PICKENS (AP) — Clemson University and members of a fraternity say they are not responsible for the death of a pledge last year.
Multiple media outlets report that the school, three members of the Sigma Phi Epsilon Fraternity, and the national fraternity have denied any responsibility for the Sept. 22 death of Tucker Hipps, 19, blaming Hipps for his death.
Hipps’ parents have filed a pair of $25 million lawsuits, blaming the defendants for their son’s death during an early morning run involving more than two dozen fraternity members or pledges.
An autopsy showed that Hipps died from injuries consistent with having hit rocks in the shallow water near the end of a bridge over Lake Hartwell.
Sigma Phi Epsilon has filed a request to have the lawsuit dismissed, saying its Clemson chapter had been dissolved by the time the lawsuit was filed. But the fraternity also said Hipps’ death was caused by his “voluntarily jumping into the water.”
The university denies the lawsuits’ allegation that the fraternity run violated school policy. Clemson also says it doesn’t know how Tucker died. But the response does say the death resulted from the negligence and/or willfulness of Hipps.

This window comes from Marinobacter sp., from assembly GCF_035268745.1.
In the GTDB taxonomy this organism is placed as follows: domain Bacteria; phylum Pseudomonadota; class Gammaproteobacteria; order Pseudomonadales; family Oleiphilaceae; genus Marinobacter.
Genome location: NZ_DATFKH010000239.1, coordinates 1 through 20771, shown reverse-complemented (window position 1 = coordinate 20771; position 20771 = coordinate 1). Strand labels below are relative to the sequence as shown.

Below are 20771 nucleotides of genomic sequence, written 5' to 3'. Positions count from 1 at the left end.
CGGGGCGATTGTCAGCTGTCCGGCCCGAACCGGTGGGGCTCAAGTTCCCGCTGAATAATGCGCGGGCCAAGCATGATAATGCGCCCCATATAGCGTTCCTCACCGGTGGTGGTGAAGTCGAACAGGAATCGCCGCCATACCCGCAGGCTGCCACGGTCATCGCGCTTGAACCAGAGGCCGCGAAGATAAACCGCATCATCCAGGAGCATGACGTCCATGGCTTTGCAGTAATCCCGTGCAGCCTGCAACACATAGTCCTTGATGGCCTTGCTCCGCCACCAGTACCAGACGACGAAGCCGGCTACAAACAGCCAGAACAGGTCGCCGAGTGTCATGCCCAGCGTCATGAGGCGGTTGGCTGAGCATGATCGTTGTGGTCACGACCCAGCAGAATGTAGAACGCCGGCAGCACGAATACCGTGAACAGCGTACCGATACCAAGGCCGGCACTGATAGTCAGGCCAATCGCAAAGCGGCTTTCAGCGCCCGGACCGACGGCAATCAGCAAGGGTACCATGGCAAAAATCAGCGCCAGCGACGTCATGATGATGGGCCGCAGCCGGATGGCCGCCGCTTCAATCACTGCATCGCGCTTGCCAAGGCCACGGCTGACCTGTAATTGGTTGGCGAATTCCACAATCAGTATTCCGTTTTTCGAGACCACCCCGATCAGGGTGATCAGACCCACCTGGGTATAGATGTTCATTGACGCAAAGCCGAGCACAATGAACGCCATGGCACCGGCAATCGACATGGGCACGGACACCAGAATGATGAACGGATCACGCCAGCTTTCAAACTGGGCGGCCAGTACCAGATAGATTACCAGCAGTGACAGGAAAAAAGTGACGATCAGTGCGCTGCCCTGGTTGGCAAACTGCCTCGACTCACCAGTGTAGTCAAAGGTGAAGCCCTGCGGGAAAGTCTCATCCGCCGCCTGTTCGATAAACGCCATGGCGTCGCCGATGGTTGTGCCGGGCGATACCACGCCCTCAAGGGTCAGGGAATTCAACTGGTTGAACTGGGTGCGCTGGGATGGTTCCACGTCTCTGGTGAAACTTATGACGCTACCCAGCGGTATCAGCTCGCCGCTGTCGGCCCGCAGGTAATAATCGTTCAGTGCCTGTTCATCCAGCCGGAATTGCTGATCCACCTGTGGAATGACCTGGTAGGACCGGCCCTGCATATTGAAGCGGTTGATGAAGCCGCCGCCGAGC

Fraternity members called the campus police that afternoon saying they were looking for Hipps. They said he was last seen lagging behind as he was running across the bridge.
The lawsuits charge that Hipps died after a confrontation about his failure to bring breakfast to the fraternity members that morning. The lawsuits do not say how Hipps left the bridge, or whether he fell, jumped, or was forced. Attorneys for the three fraternity members named in the lawsuit all deny they had anything to do with Hipps ending up in the lake.
The Oconee County sheriff’s department is still investigating the death. No charges have been filed.
The Hipps’ attorney, Druanne White, said none of the responses changed the allegations in the lawsuit. White said the case is unlikely to be resolved for at least a year.